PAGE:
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Djibouti's First National Strategy on Migration Targets Challenges from Horn of Africa

Djibouti's First National Strategy on Migration Targets Challenges from Horn of Africa
Migrants cook rice in Obock, Djibouti, as they wait for nightfall to continue their journey to Yemen. From there, they hope to reach Saudi Arabia and other Gulf countries

Host to 150,000 undocumented migrants and a transit hub for thousands of others from the Horn of Africa heading to the Gulf, Djibouti aims to improve their welfare and that of hosting communities through the country's first National Strategy for Migration, launched with the support of the International Organization for Migration (IOM).

The strategy will offer help and promote sustainable livelihoods for migrants impacted by conflict, protracted crisis, climate change and the lack of jobs in the region.

“We hope that this new strategy will contribute to the economic and social prosperity of the country but also to the welfare of migrants,” said Stéphanie Daviot, IOM's Chief of Mission in Djibouti. “This is the result of consultations conducted for several months with all relevant stakeholders.”

Launched in the capital this week, the strategy will help coordination between the country’s institutions on migration laws, policies, and future legislation, as well as promoting awareness of the rights of migrants, and their humanitarian and protection needs. It will also support the National Coordination Office for Migration, which is the main interlocuter for partners working in the area of migration.

With a population of only a million people, Djibouti is bordered by Ethiopia, population 112 million, and Somalia, with more than 15 million people, and thousands of migrants mostly from these countries head through Djibouti seeking safety, security or work, primarily in the Gulf nations.  Over half (55 per cent) of the more than 9,900 migrants who arrived in Yemen from the Horn of Africa in the first half of 2021 had travelled through Djibouti, then across the Gulf of Aden.

Many die along the way, from starvation and dehydration in harsh desert conditions. Hundreds are targeted by traffickers and smugglers, risking exploitation and gender-based violence. Increasingly, women and children are transiting through Djibouti. According to the IOM Missing Migrants Project, 97 migrants, including 16 children, have died crossing the Bab al-Mandeb Strait for Yemen since the beginning of 2021.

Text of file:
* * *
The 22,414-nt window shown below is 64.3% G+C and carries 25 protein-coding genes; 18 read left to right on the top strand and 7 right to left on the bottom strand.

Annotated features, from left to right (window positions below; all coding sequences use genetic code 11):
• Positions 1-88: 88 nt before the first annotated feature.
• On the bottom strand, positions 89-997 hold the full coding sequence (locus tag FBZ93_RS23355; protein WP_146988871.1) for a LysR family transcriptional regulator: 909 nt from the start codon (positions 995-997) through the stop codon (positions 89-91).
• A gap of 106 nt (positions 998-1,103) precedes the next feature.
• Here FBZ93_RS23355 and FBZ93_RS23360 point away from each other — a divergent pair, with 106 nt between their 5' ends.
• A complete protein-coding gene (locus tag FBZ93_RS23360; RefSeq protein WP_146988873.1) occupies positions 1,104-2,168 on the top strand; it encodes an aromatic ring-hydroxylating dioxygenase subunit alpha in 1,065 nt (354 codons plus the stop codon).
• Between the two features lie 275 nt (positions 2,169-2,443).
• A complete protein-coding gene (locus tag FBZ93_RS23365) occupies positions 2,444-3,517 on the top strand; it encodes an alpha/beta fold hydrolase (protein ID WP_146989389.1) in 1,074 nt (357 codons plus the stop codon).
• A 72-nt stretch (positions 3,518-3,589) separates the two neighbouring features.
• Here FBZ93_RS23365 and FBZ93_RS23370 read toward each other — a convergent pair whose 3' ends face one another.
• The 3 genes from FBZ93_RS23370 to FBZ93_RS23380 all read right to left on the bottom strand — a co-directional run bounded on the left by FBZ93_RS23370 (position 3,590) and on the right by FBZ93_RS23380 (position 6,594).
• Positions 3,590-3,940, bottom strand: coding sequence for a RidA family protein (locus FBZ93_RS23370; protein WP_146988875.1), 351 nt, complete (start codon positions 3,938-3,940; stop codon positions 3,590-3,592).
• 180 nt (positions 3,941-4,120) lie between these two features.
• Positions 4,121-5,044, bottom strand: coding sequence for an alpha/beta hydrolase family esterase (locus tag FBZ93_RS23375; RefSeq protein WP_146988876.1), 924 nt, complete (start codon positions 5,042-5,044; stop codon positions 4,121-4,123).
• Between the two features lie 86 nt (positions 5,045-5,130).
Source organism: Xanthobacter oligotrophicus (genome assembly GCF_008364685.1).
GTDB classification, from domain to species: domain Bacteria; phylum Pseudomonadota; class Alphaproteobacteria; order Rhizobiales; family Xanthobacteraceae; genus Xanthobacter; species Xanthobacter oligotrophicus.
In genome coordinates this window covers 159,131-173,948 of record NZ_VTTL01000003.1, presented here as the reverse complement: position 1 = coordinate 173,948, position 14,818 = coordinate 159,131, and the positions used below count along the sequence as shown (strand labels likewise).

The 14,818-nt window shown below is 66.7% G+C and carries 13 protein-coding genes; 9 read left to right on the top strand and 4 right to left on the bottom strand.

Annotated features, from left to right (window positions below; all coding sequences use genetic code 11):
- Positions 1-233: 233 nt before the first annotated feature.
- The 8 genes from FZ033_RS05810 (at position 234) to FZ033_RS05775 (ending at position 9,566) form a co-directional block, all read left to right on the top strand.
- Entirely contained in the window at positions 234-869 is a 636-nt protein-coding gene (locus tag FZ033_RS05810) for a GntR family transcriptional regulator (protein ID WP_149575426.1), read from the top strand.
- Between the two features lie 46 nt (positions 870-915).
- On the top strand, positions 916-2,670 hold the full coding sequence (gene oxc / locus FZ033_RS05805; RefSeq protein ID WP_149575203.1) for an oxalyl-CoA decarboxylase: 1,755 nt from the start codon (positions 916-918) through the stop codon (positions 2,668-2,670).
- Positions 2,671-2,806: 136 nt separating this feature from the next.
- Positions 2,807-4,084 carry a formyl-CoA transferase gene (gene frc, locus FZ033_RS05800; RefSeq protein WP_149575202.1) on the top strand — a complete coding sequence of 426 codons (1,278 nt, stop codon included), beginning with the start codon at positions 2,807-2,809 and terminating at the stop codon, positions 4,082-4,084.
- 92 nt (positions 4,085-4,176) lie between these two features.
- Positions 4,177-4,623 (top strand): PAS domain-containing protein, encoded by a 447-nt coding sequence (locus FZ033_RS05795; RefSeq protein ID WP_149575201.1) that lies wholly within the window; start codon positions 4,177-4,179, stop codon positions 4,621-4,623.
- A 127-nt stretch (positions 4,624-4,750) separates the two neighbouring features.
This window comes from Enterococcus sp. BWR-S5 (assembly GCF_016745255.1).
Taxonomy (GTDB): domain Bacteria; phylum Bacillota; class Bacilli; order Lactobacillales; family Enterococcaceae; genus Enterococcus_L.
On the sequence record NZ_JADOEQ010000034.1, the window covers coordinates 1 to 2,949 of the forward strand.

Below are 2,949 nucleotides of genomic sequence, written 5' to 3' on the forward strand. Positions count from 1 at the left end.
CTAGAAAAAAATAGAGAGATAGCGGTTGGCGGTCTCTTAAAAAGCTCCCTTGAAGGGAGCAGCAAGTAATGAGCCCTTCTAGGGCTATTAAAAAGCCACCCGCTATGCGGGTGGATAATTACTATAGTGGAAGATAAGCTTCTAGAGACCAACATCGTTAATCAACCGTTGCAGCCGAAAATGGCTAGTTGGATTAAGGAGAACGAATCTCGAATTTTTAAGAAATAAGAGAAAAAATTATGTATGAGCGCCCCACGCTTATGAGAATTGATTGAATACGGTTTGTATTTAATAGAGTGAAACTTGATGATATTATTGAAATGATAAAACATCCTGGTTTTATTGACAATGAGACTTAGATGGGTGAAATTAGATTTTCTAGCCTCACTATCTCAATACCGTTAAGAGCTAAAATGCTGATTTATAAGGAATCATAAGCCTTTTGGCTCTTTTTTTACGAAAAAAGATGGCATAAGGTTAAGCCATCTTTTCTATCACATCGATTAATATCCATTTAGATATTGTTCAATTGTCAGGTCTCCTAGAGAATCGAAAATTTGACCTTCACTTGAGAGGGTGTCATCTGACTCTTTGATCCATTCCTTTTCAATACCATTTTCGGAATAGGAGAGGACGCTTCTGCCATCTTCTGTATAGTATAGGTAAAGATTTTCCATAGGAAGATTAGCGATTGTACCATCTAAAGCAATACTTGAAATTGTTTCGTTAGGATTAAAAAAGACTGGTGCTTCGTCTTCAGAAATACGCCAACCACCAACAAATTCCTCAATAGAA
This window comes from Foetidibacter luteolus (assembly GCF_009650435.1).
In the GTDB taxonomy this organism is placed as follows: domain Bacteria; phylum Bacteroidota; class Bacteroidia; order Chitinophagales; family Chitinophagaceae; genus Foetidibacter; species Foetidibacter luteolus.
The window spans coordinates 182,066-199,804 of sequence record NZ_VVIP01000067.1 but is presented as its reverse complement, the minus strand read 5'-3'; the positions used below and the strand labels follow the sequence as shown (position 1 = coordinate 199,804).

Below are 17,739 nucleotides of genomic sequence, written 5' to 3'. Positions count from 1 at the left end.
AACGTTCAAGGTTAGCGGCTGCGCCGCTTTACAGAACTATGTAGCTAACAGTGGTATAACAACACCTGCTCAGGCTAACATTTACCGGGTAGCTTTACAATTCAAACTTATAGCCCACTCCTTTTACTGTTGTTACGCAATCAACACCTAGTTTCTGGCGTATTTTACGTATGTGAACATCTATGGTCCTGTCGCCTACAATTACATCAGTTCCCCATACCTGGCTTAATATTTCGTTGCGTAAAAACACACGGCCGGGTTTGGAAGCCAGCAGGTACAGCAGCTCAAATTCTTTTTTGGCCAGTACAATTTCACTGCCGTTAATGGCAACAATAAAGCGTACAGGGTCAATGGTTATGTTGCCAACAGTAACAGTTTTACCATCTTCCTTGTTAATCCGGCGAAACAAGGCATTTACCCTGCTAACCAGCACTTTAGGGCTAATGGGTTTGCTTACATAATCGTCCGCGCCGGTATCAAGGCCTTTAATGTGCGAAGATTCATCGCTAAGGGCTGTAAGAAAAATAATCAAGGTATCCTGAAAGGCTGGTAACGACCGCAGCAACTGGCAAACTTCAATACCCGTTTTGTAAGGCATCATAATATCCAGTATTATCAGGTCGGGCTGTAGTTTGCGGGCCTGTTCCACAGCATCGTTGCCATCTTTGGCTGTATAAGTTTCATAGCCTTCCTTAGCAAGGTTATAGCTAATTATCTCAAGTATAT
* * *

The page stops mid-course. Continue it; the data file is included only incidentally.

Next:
IOM's country strategy for Djibouti (2021-2024) will support implementation of the government's initiative and enhance collaboration between key migration stakeholders in the country, including civil society and other UN agencies.

The development of the National Strategy on Migration and IOM’s Djibouti plan was financed within the framework of the European Union-funded “Sustainable solutions for the most vulnerable host populations, refugees and migrants in Djibouti” project.

“This new strategy is a decisive step towards effective migration management, in accordance with the commitments made by the Republic of Djibouti, during the signing of the Global Compact on Migration in 2018,” said Djibouti's Minister of Interior, Said Nouh Hassa. 

Distributed by APO Group on behalf of International Organization for Migration (IOM).


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Migrants cook rice in Obock, Djibouti, as they wait for nightfall to continue their journey to Yemen. From there, they hope to reach Saudi Arabia and other Gulf countries
International Organization for Migration (IOM)

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